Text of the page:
Two groups of nuns, including one that puts living a life of peacemaking at the centre of its work, are gearing up for a fight with the US financial regulator over proposed shareholder rules.
The Ursuline Convent of the Sacred Heart in Toledo and the Dominican Sisters of Peace based in Columbus, Ohio, want the Securities and Exchange Commission to reverse its plans to introduce rules that would make it harder for smaller shareholders to submit proposals at annual meetings of public businesses in the US.
In a letter addressed to SEC chair Jay Clayton, Sister Barbara Kane, justice promoter at the Dominican Sisters of Peace, which has about $300m in assets, said: “Changing the rules governing shareholder resolutions is a solution without a problem.”
She added: “I understand that the SEC must balance the needs of shareholders with those of businesses but these changes are putting the scale on the side of business which puts our investments in danger.”
A divided SEC voted along political lines in November to require investors to hold more shares for longer before they can submit proposals. Currently shareholders must hold $2,000 worth of shares for a year, but the SEC plans to change this to a $25,000 holding for at least a year, declining to $2,000 for three-year holdings. It also wants to raise the thresholds for resubmitting unsuccessful proposals.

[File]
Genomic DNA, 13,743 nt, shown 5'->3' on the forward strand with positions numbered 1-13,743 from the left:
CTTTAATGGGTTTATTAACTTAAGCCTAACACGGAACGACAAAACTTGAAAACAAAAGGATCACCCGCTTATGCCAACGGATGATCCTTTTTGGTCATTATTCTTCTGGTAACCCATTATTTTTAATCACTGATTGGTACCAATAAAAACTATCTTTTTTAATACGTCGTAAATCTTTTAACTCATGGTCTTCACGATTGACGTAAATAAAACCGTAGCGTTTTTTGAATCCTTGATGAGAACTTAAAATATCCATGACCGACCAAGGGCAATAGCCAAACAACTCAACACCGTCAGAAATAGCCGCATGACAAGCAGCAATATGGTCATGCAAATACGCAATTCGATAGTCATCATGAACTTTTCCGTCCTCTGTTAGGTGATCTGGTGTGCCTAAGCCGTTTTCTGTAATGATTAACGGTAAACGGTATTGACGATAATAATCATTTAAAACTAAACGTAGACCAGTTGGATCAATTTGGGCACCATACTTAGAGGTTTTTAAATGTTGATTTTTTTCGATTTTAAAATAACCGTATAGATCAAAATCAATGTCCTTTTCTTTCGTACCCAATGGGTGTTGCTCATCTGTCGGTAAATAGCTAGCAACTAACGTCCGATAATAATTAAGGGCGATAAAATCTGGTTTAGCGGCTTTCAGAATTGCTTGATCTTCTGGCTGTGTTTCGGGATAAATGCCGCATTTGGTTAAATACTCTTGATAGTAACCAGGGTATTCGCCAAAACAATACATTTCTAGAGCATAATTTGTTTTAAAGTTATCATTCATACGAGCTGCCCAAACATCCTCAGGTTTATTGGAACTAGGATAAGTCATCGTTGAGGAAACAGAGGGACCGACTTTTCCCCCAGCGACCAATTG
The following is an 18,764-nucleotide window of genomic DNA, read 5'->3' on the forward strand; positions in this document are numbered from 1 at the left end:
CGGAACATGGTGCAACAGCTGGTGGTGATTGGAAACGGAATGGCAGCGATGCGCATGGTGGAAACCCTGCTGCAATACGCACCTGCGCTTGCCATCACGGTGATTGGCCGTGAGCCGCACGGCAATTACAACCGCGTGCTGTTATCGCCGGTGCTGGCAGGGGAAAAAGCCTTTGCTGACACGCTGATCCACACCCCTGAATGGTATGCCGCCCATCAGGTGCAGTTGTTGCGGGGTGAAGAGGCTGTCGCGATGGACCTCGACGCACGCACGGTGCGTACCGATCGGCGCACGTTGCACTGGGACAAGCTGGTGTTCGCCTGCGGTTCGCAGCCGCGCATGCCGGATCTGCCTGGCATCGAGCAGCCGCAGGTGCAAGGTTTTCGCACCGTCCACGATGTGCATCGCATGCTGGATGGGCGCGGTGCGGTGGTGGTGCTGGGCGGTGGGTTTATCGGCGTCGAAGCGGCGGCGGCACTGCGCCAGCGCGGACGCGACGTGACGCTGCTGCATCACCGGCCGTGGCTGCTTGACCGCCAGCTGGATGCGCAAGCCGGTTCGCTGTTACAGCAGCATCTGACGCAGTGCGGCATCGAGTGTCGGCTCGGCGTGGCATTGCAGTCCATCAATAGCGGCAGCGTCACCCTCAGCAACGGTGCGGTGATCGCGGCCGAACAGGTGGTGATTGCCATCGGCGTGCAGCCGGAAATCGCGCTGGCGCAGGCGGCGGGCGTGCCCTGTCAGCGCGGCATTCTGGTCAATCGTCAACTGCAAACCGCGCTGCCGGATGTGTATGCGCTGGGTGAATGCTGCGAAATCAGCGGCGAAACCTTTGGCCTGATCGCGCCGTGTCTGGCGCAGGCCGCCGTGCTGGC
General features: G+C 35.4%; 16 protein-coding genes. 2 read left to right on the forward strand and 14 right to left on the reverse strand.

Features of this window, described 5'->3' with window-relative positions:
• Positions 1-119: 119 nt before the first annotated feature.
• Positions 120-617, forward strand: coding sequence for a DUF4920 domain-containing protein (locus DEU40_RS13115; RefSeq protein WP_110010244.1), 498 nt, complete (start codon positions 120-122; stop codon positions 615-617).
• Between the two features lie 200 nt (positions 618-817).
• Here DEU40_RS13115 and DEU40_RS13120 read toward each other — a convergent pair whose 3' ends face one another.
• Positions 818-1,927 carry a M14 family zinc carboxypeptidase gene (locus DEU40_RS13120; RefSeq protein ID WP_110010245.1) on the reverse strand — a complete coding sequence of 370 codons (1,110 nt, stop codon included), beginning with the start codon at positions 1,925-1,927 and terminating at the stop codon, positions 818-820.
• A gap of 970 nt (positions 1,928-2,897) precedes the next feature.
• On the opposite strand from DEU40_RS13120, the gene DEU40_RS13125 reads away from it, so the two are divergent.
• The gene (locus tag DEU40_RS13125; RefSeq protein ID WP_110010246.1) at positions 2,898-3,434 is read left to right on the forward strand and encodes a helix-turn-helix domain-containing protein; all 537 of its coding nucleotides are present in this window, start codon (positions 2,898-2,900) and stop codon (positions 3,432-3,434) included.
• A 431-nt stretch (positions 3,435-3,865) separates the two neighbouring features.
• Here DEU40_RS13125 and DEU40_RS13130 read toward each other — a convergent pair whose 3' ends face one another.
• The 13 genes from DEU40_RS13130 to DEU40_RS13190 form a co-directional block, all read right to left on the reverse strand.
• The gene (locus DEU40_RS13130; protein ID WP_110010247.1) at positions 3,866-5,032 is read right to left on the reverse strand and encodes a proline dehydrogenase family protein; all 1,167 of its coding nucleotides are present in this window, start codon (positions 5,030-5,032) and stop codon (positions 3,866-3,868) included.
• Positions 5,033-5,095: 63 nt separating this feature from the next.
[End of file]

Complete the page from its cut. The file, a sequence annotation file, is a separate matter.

Sister Sandra Sherman, president of Ursuline Convent of the Sacred Heart in Toledo, which has an investment pot of about $20.6m, warned in a letter to the SEC that the proposed rule changes could leave congregations such as hers “without a voice” at corporate meetings.
She said the $2,000 ownership threshold enabled a variety of investors to have their voices heard. “These smaller investors have had great impacts on corporate practice throughout the history of the proposal process.”
She pointed out that small shareholders through their proposals have been instrumental in encouraging many companies to consider climate change, human rights assessments and governance reforms. “The proposed changes could prevent significant topics from even being suggested and considered, a loss to all shareholders,” said Sr Sherman. “We strongly urge the SEC to reconsider the proposed rule changes.”
According to data from the Interfaith Center on Corporate Responsibility, a coalition of investors with $400bn in assets, more than a third of ICCR members’ 277 proposals during the 2019 annual meeting season resulted in changes to corporate policies and practices.
The figures also show that of the 114 shareholder proposals that went to a vote this year, 10 achieved majority backing, while more than 60 per cent received at least 25 per cent support.
Sr Sherman said shareholders engaged on environmental, social and governance risks “precisely because we are concerned about the long-term health of the companies in which we are invested”.
“Engagement enables them to mitigate reputational, legal and financial risks, and build value. The filing of shareholders resolutions by investors big and small is a crucial part of the engagement process,” she said.